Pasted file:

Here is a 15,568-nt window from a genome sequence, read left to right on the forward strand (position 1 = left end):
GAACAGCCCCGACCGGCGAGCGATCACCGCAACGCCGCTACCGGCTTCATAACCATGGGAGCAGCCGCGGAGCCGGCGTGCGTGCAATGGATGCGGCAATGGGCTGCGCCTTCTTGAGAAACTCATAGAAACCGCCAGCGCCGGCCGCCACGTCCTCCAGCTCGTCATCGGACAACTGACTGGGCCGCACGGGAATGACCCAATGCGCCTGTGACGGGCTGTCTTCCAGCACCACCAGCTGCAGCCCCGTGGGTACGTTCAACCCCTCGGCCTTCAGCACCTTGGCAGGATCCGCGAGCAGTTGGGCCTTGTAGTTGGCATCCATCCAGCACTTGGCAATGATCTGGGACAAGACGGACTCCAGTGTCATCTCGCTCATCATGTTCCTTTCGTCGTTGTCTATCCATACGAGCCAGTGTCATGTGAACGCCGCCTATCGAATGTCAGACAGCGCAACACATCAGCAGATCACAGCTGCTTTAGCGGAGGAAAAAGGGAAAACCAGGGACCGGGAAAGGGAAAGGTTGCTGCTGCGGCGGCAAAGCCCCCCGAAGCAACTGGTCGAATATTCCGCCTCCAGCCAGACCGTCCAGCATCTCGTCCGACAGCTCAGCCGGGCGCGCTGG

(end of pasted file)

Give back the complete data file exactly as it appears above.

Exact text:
Here is a 15,568-nt window from a genome sequence, read left to right on the forward strand (position 1 = left end):
GAACAGCCCCGACCGGCGAGCGATCACCGCAACGCCGCTACCGGCTTCATAACCATGGGAGCAGCCGCGGAGCCGGCGTGCGTGCAATGGATGCGGCAATGGGCTGCGCCTTCTTGAGAAACTCATAGAAACCGCCAGCGCCGGCCGCCACGTCCTCCAGCTCGTCATCGGACAACTGACTGGGCCGCACGGGAATGACCCAATGCGCCTGTGACGGGCTGTCTTCCAGCACCACCAGCTGCAGCCCCGTGGGTACGTTCAACCCCTCGGCCTTCAGCACCTTGGCAGGATCCGCGAGCAGTTGGGCCTTGTAGTTGGCATCCATCCAGCACTTGGCAATGATCTGGGACAAGACGGACTCCAGTGTCATCTCGCTCATCATGTTCCTTTCGTCGTTGTCTATCCATACGAGCCAGTGTCATGTGAACGCCGCCTATCGAATGTCAGACAGCGCAACACATCAGCAGATCACAGCTGCTTTAGCGGAGGAAAAAGGGAAAACCAGGGACCGGGAAAGGGAAAGGTTGCTGCTGCGGCGGCAAAGCCCCCCGAAGCAACTGGTCGAATATTCCGCCTCCAGCCAGACCGTCCAGCATCTCGTCCGACAGCTCAGCCGGGCGCGCTGG